Now Americans will have a chance to venerate part of the tilma of St. Juan Diego, the recently canonized Aztec Indian, as the Tilma of Tepeyac Tour visits 17 cities in the United States.
The piece of the burlap cloak on which the image of Our Lady of Guadalupe appeared is being called a special blessing for Latin American Catholics.
“It's a wonderful gift to the people of our archdiocese to be the first stop on the pilgrimage, particularly since we're opening the new Centro San Juan Diego this summer,” said Auxiliary Bishop José Gomez of Denver, referring to a new outreach center for Hispanic immigrants. “I know our growing Hispanic community – and the entire Catholic community – will feel blessed to see up close a piece of St. Juan Diego's miraculous tilma right here in Denver.”
Latin American Catholics such as Carolina Medina, who is from the state of Chihuahua in Mexico and lives in Denver, say they are proud that Americans will see this piece of their culture.
“It is marvelous that [the relic] will be here because it is very, very holy for all Mexicans, Latin Americans and Americans,” she said.
The tour is sponsored by the Association for Holy Relics, a group that is dedicated to raising public awareness of saints and their relics.
“At this event we will place Our Mother in the hearts and minds of the faithful, and for a brief moment, through the love of her children, connect heaven and earth,” said Thomas Serafin, the association's president.
“Especially during this tumultuous time in our history,” he said, “we hope that this pilgrimage will give those people who cannot go to Mexico City an opportunity to share in the graces and blessings bestowed by Our Lady of Guadalupe, the Mother of God and the Empress of the Americas.”
Our Lady of Guadalupe also is patroness of the cause of life and of the unborn.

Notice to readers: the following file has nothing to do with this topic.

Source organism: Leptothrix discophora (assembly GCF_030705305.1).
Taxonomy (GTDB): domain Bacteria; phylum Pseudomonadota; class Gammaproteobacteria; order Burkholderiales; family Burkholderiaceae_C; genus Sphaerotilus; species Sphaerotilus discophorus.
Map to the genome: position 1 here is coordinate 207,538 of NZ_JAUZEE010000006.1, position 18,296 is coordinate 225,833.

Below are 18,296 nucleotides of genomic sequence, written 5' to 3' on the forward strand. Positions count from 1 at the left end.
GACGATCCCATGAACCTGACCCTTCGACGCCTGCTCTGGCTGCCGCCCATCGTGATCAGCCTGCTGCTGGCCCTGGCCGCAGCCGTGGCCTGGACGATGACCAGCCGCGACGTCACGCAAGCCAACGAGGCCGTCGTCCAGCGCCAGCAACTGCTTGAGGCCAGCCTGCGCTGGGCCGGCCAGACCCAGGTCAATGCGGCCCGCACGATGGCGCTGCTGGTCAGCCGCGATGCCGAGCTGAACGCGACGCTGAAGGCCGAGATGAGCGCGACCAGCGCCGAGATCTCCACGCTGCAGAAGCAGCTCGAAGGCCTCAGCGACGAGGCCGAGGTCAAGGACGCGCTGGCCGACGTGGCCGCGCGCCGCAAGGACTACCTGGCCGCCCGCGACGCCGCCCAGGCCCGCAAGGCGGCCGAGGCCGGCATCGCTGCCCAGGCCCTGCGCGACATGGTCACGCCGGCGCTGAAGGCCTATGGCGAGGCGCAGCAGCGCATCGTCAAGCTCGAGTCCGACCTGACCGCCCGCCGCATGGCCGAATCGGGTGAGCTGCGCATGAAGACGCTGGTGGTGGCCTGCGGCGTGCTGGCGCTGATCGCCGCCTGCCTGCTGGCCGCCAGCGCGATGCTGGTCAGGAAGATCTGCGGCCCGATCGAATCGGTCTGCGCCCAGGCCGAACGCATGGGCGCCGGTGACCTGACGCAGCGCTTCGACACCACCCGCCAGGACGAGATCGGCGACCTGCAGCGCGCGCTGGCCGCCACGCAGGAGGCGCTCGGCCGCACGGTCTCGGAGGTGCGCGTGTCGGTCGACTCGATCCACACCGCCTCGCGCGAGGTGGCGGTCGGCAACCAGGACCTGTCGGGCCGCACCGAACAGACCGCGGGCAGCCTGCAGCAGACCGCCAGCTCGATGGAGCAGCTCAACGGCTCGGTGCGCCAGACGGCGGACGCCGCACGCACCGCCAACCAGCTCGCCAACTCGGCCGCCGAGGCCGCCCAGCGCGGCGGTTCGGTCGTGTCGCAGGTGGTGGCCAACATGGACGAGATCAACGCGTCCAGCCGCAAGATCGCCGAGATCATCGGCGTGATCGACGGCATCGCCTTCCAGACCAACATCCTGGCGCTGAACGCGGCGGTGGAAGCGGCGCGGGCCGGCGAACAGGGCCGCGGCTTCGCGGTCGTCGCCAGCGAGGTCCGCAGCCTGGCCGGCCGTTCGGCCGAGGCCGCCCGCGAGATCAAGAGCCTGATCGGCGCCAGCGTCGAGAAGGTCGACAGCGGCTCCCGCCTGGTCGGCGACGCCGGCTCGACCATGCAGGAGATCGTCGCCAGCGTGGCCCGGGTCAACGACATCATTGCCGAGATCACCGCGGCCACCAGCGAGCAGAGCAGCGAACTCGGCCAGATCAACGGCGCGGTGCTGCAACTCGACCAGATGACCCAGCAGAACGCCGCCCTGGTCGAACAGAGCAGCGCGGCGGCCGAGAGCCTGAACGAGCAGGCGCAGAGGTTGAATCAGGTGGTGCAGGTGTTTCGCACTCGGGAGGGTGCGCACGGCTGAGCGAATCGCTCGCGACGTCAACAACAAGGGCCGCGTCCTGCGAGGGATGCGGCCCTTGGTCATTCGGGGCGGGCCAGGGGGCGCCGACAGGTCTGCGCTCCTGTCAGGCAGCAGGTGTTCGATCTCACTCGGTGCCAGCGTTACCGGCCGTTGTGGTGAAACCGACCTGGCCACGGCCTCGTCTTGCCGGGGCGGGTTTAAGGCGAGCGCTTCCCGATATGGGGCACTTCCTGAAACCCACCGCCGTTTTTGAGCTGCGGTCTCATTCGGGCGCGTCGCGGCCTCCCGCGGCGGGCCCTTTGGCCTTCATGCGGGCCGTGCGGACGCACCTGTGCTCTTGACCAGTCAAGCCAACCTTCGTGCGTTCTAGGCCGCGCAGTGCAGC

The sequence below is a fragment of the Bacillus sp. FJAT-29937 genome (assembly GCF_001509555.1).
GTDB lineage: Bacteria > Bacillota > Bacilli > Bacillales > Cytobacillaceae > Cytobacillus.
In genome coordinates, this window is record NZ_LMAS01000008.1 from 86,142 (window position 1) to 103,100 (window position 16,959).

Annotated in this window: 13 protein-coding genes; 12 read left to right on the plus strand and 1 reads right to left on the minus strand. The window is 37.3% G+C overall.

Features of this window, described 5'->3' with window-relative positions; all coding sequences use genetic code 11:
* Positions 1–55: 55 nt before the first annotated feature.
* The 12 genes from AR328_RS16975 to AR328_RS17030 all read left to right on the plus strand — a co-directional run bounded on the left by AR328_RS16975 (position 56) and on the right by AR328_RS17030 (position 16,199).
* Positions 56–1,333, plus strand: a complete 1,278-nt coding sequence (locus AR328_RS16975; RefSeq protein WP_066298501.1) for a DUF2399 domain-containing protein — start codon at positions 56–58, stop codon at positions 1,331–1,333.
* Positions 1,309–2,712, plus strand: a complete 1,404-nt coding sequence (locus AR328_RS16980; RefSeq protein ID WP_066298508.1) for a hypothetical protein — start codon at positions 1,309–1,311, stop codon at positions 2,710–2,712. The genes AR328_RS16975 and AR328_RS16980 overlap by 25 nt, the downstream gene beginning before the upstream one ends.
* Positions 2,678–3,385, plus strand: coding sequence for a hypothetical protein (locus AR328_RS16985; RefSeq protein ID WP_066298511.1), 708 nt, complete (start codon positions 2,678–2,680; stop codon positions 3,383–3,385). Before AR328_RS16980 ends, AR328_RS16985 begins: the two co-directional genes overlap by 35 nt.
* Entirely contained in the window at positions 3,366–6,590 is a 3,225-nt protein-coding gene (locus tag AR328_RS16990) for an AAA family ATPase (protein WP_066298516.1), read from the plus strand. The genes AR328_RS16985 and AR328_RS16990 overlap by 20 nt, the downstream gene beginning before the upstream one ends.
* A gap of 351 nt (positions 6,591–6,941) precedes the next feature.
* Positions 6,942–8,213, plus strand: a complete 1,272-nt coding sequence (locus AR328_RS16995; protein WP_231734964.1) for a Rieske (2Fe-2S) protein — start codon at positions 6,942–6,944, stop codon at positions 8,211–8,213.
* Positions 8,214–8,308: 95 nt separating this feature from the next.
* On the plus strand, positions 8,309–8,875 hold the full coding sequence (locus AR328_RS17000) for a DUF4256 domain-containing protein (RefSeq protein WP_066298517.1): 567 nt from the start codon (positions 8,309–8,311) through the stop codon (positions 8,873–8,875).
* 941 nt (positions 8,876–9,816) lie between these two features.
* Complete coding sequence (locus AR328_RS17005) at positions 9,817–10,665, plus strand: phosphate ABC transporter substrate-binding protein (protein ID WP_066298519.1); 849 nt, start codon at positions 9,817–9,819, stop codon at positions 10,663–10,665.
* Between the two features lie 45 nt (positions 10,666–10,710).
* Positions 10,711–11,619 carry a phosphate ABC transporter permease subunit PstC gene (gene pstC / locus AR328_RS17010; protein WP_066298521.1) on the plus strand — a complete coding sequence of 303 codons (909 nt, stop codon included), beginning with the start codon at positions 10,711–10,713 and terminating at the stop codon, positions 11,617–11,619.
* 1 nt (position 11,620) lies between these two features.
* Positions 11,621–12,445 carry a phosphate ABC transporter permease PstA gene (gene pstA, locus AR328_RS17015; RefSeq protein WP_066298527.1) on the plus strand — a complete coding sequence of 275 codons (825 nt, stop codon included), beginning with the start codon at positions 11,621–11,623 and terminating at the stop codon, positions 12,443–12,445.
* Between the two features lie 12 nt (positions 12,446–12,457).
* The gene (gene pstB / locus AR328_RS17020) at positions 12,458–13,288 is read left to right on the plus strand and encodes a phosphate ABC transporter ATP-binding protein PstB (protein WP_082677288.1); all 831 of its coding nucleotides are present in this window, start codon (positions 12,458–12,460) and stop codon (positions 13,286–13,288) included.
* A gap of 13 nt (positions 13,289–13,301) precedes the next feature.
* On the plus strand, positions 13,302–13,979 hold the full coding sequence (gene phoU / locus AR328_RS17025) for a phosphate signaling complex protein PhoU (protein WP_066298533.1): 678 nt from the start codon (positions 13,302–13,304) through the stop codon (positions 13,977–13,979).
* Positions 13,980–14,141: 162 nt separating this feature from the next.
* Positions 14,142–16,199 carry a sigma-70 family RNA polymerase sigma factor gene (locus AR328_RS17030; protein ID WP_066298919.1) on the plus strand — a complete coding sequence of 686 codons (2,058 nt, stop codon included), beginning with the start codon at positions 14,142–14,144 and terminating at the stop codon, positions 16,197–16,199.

The Knights of Columbus is helping with printing and financing for the tour and is providing an honor guard at each stop. In fact, the relic is scheduled to be at the Knights’ Museum in New Haven, Conn., June 6–15.
The Family Rosary Society in Easton, Mass., which will be sending 1,000 rosaries to each venue, is co-sponsoring the tour, and the Association for Holy Relics is encouraging dioceses to have time set aside during the visit for the recitation of the rosary.
“The tilma tour is a way of reminding people of Father [Patrick] Peyton's saying, which centers on the recitation of the rosary,” said Father Thomas Feeley of the Family Rosary Society. “The family that prays together stays together.”
Information Apostolate for Holy Relics (818) 522-2005 www.relictour.org
The relic, the only one in the United States, is a half-inch square swatch from St. Juan Diego's tilma. It will be displayed hanging from the neck of a 17th-century statue of Our Lady of Guadalupe.
It was a gift from Mexico City Archbishop Luís María Martínez to Los Angeles Archbishop John Cantwell in 1941 and has been kept in the archdiocesan archives under the care of Msgr. Francis Weber since 1981.
But its history stretches back much further.